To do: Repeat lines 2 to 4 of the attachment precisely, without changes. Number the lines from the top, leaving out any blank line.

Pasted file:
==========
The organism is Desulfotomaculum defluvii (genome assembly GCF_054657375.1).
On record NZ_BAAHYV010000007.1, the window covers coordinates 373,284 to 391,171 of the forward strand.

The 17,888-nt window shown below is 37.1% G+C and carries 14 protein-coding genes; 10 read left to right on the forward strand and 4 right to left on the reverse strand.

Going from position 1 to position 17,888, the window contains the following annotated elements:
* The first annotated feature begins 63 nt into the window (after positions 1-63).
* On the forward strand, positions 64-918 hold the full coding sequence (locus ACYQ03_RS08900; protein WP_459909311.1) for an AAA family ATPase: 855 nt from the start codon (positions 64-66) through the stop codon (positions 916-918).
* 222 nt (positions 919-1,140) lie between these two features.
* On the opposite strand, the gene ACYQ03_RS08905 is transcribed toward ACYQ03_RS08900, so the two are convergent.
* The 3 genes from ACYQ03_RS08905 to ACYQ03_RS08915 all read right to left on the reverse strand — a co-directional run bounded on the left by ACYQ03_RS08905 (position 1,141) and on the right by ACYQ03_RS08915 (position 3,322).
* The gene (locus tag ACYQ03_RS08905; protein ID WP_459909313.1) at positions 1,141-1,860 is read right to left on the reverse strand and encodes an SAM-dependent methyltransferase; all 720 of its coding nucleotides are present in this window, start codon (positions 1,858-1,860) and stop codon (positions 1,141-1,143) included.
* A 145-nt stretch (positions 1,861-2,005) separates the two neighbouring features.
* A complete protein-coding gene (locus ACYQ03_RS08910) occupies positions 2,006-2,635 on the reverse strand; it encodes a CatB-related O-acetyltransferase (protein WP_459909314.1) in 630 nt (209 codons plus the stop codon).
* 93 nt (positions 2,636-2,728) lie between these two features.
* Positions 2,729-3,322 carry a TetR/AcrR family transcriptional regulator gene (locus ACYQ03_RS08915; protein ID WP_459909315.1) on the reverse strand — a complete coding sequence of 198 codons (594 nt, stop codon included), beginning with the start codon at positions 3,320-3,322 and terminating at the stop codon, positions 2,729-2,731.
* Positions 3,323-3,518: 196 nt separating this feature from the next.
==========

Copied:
On record NZ_BAAHYV010000007.1, the window covers coordinates 373,284 to 391,171 of the forward strand.

The 17,888-nt window shown below is 37.1% G+C and carries 14 protein-coding genes; 10 read left to right on the forward strand and 4 right to left on the reverse strand.

Going from position 1 to position 17,888, the window contains the following annotated elements: